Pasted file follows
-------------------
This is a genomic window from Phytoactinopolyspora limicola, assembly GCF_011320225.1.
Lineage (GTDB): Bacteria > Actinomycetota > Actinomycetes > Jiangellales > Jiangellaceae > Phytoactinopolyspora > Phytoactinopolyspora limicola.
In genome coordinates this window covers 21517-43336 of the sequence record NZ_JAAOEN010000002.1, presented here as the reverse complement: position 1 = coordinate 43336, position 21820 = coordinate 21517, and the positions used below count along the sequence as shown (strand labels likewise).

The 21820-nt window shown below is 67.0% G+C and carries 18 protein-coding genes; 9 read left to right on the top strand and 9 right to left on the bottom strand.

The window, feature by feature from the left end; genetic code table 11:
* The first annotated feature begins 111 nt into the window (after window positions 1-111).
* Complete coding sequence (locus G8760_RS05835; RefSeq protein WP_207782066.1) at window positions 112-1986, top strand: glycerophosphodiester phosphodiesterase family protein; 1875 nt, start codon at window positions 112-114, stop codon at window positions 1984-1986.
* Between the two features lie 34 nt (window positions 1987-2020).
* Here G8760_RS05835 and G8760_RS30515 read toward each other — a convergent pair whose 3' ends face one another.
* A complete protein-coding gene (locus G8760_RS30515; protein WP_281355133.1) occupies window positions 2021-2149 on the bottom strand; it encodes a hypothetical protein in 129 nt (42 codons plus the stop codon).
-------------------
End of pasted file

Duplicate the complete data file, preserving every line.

This is a genomic window from Phytoactinopolyspora limicola, assembly GCF_011320225.1.
Lineage (GTDB): Bacteria > Actinomycetota > Actinomycetes > Jiangellales > Jiangellaceae > Phytoactinopolyspora > Phytoactinopolyspora limicola.
In genome coordinates this window covers 21517-43336 of the sequence record NZ_JAAOEN010000002.1, presented here as the reverse complement: position 1 = coordinate 43336, position 21820 = coordinate 21517, and the positions used below count along the sequence as shown (strand labels likewise).

The 21820-nt window shown below is 67.0% G+C and carries 18 protein-coding genes; 9 read left to right on the top strand and 9 right to left on the bottom strand.

The window, feature by feature from the left end; genetic code table 11:
* The first annotated feature begins 111 nt into the window (after window positions 1-111).
* Complete coding sequence (locus G8760_RS05835; RefSeq protein WP_207782066.1) at window positions 112-1986, top strand: glycerophosphodiester phosphodiesterase family protein; 1875 nt, start codon at window positions 112-114, stop codon at window positions 1984-1986.
* Between the two features lie 34 nt (window positions 1987-2020).
* Here G8760_RS05835 and G8760_RS30515 read toward each other — a convergent pair whose 3' ends face one another.
* A complete protein-coding gene (locus G8760_RS30515; protein WP_281355133.1) occupies window positions 2021-2149 on the bottom strand; it encodes a hypothetical protein in 129 nt (42 codons plus the stop codon).